A critical component of CEPI is working in a deep and collaborative way with the indigenous communities in the landscape, and one of the first steps in that process is really building our own understanding of the socio-ecological system as it exists now. One of the insights that I’ve had as we’ve been engaged in this project for about a year is that the current “system” is functioning exactly as it’s designed. The issue with that is it’s delivering outcomes that are not good for conservation and not good for the communities in the landscape. And so why do we have unsustainable natural resource extraction happening? Why do we have poverty at incredible levels in indigenous communities? The socio-ecological system of that place is delivering these outcomes that aren’t aligned with what we are trying to do in the program. The first step for us is making sure that we have the right people in the room to build our understanding, so that we can then find ways that will nudge the system to have better outcomes, or more aligned outcomes with what we’re seeking in our program. Having people of the place who carry with them the knowledge of that place for the last ten thousand years fundamentally changes the types of ideas you come up with for sustainable economic development needs.
Q: It sounds like you are describing a social lab/systems approach. Would you mind briefly going in to what this approach is, when it’s warranted and when it works, for those not familiar?
A: This approach can be useful when you’re faced with problems that have persisted and are really complex – meaning that if you do one thing, you change a bunch of other variables and it’s not clear that the thing you do is going to result in the outcome that you’re seeking. And I would argue that sustainable economic development is one of those complex problems that we have in the Emerald Edge. Using this kind of systems approach, where you really build a comprehensive understanding of the system as it is, and the structures and values and beliefs that are in place that underpin that system, you can find leverage points in a collaborative, systemic, experimental way that will be more likely to deliver the outcomes that you’re working towards. I live in Washington State and have been working on the coast with The Nature Conservancy for the past 15 years, and the same problems that we’ve had there in terms of high unemployment, low economic opportunities, the fact that people have to leave their communities to go find jobs, have been persisting for generations of people. What we’re doing now isn’t working, so the whole idea of a systems leadership or thinking approach is to do things in a more systemic, or wholistic, fashion.
This is not some new and different approach that we need to just have faith that it’s going to work. Sometimes they’re referred to as “social innovation labs” and they’ve been around for a long time, and we have evidence from a myriad of projects and initiatives through time that this approach really delivers. The other facet that’s really powerful for me about CEPI is that in addition to hopefully providing us some economic opportunities and initiatives that will be longer lasting and more systemic, it has additional really important advantages. There was a paper that came out in the Stanford Social Innovation Review (SSIR) a few years ago that talked about social innovation labs and the other benefits that come out of them. You’re building knowledge for and from the system, so you’ve got people from that place informing it and you can ensure you’re really going to have ideas and initiatives that work for that place. But it also has the added benefit of building capacity at a local level, which is one of those other outcomes we’re working towards – building leadership and capacity. The systems-change approach outlined here is one way The Nature Conservancy is looking to improve these results in years to come, rooted in proven science and shown to work in geographies across the world.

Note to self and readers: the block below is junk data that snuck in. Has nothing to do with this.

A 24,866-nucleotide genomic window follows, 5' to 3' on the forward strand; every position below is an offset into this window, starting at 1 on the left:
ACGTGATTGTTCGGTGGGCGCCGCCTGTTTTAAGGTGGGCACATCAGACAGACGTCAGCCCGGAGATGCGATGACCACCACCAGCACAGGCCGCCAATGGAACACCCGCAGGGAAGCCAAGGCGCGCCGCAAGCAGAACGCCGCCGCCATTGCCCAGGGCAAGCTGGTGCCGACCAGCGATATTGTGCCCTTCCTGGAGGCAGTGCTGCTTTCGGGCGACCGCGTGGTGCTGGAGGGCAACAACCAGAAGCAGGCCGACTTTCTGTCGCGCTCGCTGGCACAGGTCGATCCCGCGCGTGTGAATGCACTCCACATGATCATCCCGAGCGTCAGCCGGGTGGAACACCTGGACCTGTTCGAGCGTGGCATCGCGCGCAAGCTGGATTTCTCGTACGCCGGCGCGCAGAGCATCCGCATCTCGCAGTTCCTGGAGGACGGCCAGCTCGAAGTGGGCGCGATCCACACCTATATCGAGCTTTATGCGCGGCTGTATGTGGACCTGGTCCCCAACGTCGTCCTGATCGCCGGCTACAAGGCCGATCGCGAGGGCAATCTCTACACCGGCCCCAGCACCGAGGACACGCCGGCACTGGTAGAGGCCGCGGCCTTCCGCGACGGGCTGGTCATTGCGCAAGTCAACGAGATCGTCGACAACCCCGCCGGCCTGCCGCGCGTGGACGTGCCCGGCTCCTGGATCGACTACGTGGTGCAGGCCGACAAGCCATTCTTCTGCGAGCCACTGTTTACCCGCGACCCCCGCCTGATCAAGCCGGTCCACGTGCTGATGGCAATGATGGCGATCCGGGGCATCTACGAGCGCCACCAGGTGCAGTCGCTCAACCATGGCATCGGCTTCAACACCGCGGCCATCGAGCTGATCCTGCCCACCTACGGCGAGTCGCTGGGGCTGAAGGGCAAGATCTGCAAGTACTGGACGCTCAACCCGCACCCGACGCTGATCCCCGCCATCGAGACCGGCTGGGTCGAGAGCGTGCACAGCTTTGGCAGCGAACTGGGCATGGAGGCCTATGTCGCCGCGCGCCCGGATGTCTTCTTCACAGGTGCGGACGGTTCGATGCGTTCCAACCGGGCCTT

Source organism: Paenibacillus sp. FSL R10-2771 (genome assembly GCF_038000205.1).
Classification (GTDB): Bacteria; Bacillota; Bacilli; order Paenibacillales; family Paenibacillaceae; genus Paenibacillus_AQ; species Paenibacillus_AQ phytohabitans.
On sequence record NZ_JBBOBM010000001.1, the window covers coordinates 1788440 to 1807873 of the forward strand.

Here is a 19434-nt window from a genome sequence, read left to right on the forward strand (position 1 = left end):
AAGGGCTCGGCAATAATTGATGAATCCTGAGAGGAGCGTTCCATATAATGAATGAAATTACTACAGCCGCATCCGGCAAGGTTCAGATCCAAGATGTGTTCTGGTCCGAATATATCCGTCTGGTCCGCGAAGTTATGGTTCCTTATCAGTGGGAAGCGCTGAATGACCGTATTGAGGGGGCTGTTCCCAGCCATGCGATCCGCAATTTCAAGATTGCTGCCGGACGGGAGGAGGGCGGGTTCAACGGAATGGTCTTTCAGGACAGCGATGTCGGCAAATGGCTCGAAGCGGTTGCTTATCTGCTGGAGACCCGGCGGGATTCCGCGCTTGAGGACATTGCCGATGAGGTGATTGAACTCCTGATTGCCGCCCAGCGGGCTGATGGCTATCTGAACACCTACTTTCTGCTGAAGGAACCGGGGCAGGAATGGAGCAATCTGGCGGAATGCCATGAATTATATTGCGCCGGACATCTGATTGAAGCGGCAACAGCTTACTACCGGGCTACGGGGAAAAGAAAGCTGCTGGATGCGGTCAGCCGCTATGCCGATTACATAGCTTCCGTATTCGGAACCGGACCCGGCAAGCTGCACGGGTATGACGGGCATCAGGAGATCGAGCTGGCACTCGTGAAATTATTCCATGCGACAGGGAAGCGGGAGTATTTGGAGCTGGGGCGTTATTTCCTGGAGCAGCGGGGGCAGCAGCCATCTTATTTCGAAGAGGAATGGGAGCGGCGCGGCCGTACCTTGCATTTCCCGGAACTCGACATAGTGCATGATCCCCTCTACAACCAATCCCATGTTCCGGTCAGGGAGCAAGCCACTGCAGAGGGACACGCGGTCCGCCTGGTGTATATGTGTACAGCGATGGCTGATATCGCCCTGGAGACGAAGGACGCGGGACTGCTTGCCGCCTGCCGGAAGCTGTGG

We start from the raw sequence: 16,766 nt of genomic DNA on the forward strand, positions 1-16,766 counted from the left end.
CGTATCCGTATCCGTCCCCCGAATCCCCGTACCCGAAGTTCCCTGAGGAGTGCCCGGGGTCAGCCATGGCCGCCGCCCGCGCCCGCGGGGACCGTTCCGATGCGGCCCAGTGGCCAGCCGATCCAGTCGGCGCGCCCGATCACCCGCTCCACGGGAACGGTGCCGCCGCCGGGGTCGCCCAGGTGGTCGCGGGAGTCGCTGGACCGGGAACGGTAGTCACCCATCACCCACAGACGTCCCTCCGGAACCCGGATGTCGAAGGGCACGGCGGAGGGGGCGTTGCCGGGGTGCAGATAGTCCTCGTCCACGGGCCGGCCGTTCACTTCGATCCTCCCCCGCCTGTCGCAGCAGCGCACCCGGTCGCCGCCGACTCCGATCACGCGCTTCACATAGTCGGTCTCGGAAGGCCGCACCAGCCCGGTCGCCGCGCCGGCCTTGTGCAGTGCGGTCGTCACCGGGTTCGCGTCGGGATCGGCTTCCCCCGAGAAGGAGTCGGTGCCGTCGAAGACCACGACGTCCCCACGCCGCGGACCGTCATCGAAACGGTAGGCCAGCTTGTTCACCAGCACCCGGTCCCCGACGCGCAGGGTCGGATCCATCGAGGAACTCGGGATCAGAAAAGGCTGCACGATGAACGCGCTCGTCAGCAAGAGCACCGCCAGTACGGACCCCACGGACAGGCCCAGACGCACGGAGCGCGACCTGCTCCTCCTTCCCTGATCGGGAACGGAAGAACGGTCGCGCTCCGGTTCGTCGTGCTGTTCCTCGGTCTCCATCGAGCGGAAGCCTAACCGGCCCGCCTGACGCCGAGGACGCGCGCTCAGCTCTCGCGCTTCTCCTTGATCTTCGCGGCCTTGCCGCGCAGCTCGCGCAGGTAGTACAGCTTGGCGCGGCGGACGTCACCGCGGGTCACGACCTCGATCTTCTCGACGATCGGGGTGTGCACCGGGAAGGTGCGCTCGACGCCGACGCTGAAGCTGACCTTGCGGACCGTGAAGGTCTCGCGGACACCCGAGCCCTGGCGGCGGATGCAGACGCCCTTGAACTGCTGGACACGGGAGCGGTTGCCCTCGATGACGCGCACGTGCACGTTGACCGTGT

Q: What lessons have you learned so far through the creation of CEPI about how you achieve sustainable economic development in the Emerald Edge?
A: We are at the beginning of the CEPI initiative and so we have completed what we called “Phase One,” which was really an extensive set of interviews with people in place and other people “in the system” – working on economic development, political folks, business leaders – to help us build an understanding of the system as it is in the Emerald Edge. One of the things we’ve learned to date is that there is incredible appetite and energy for doing something new, doing something more systemic and better than what’s being done now. We found there is tremendous energy and excitement from people to learn what others are doing in their place and we had, for example, people who do lending in small communities in Alaska learning from people who do the same thing in Washington and coming up with ideas for opportunities just from having a brief conversation over a couple of days where we brought people together.
Q: You’ve mentioned the term “in place.” Does place mean something different for traditional inhabitants of the Emerald Edge than it does for others outside of that area? Or, say, from the Webster’s Dictionary definition of “place”.
A: Yes, it does. We use that term “place-based communities” to talk about the indigenous and local communities of the Emerald Edge with an understanding that when we say place-based, we’re talking about people that have a cultural and spiritual tie to their place and a dependence on the natural resources of that place. So, it’s not really an option for them, for example, to go somewhere else. I hear that all the time working with people and communities, they’ve been in this place since time immemorial and they’re not going anywhere else and so there’s an urgency and an intense desire to figure out solutions to things like sustainable economic development that will work in that place.
Q: 20 years from now, what would the situation in the Emerald Edge look like if CEPI were successful?
A: I think that if CEPI is successful as well as our other work in the Emerald Edge, then when you come to visit the Emerald Edge you will see towering trees, bears, wolves, whales, and rivers teaming with salmon. You will see vibrant communities who celebrate their unique cultures and where people who want to stay in their place to work will have the opportunity to have jobs or businesses aligned with their values. And you will find communities aligned with conservation, who are the defenders of that place from outside threats. Actually, you can find many places and communities just like this right now in the Emerald Edge, so come visit! Our work is to sustain the amazing places that exist now and ensure that all the communities (human and other) in the Emerald Edge can realize this vision.
For more information on TNC’s VCA Framework, see “Strong Voices, Active Choices: TNC’s Practitioner Framework to Strengthen Outcomes for People and Nature”